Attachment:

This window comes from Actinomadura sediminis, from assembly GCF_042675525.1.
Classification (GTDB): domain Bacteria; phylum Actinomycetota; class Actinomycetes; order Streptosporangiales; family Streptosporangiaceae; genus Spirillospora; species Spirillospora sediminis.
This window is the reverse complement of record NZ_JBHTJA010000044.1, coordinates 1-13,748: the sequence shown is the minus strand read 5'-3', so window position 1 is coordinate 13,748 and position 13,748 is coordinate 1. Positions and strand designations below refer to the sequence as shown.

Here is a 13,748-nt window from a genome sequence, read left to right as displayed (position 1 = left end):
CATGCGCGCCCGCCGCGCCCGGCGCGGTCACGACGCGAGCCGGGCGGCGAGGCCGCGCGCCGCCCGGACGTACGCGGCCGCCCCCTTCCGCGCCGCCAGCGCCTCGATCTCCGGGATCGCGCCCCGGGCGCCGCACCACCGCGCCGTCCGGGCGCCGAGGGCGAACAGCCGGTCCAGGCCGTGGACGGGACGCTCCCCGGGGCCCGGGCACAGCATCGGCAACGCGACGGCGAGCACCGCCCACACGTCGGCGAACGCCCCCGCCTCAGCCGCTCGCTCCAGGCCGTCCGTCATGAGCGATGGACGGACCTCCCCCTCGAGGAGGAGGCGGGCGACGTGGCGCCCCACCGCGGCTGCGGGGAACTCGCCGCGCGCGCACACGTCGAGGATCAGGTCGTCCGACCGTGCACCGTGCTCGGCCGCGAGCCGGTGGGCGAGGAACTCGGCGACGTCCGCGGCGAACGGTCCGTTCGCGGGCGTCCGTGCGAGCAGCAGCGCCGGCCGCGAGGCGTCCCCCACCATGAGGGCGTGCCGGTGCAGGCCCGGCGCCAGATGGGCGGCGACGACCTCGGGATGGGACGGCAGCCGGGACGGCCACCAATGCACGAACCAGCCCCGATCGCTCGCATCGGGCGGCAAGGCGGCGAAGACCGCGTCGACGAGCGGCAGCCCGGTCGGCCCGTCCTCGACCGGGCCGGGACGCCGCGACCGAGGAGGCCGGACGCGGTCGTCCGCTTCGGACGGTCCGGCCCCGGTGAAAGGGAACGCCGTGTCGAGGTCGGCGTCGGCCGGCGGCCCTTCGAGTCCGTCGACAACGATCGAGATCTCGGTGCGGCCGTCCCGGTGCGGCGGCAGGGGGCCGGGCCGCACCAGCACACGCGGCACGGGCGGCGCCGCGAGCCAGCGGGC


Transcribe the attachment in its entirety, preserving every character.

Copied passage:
This window comes from Actinomadura sediminis, from assembly GCF_042675525.1.
Classification (GTDB): domain Bacteria; phylum Actinomycetota; class Actinomycetes; order Streptosporangiales; family Streptosporangiaceae; genus Spirillospora; species Spirillospora sediminis.
This window is the reverse complement of record NZ_JBHTJA010000044.1, coordinates 1-13,748: the sequence shown is the minus strand read 5'-3', so window position 1 is coordinate 13,748 and position 13,748 is coordinate 1. Positions and strand designations below refer to the sequence as shown.

Here is a 13,748-nt window from a genome sequence, read left to right as displayed (position 1 = left end):
CATGCGCGCCCGCCGCGCCCGGCGCGGTCACGACGCGAGCCGGGCGGCGAGGCCGCGCGCCGCCCGGACGTACGCGGCCGCCCCCTTCCGCGCCGCCAGCGCCTCGATCTCCGGGATCGCGCCCCGGGCGCCGCACCACCGCGCCGTCCGGGCGCCGAGGGCGAACAGCCGGTCCAGGCCGTGGACGGGACGCTCCCCGGGGCCCGGGCACAGCATCGGCAACGCGACGGCGAGCACCGCCCACACGTCGGCGAACGCCCCCGCCTCAGCCGCTCGCTCCAGGCCGTCCGTCATGAGCGATGGACGGACCTCCCCCTCGAGGAGGAGGCGGGCGACGTGGCGCCCCACCGCGGCTGCGGGGAACTCGCCGCGCGCGCACACGTCGAGGATCAGGTCGTCCGACCGTGCACCGTGCTCGGCCGCGAGCCGGTGGGCGAGGAACTCGGCGACGTCCGCGGCGAACGGTCCGTTCGCGGGCGTCCGTGCGAGCAGCAGCGCCGGCCGCGAGGCGTCCCCCACCATGAGGGCGTGCCGGTGCAGGCCCGGCGCCAGATGGGCGGCGACGACCTCGGGATGGGACGGCAGCCGGGACGGCCACCAATGCACGAACCAGCCCCGATCGCTCGCATCGGGCGGCAAGGCGGCGAAGACCGCGTCGACGAGCGGCAGCCCGGTCGGCCCGTCCTCGACCGGGCCGGGACGCCGCGACCGAGGAGGCCGGACGCGGTCGTCCGCTTCGGACGGTCCGGCCCCGGTGAAAGGGAACGCCGTGTCGAGGTCGGCGTCGGCCGGCGGCCCTTCGAGTCCGTCGACAACGATCGAGATCTCGGTGCGGCCGTCCCGGTGCGGCGGCAGGGGGCCGGGCCGCACCAGCACACGCGGCACGGGCGGCGCCGCGAGCCAGCGGGC